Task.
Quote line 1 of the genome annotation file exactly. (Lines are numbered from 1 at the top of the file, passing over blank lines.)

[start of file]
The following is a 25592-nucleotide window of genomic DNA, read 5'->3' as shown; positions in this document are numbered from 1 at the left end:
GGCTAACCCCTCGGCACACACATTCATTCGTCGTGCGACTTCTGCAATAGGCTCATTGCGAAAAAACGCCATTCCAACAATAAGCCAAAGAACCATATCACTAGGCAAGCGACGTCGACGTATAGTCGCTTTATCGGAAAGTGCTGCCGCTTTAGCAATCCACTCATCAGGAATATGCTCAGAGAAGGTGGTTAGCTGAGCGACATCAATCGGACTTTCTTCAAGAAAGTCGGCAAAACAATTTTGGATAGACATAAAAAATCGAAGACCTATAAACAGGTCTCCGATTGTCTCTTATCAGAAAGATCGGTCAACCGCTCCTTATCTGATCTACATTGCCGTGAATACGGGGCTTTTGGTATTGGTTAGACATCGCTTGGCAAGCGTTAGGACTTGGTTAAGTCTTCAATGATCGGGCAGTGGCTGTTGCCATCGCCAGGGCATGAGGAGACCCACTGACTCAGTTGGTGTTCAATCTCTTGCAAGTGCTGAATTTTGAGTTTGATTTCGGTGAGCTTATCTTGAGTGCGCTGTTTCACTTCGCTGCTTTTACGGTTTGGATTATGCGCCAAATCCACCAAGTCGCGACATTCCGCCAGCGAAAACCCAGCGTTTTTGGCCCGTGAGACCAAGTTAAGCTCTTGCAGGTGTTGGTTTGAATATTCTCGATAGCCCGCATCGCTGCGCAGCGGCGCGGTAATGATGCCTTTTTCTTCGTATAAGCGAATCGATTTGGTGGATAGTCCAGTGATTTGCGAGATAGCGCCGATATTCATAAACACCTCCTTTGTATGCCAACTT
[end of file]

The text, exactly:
The following is a 25592-nucleotide window of genomic DNA, read 5'->3' as shown; positions in this document are numbered from 1 at the left end: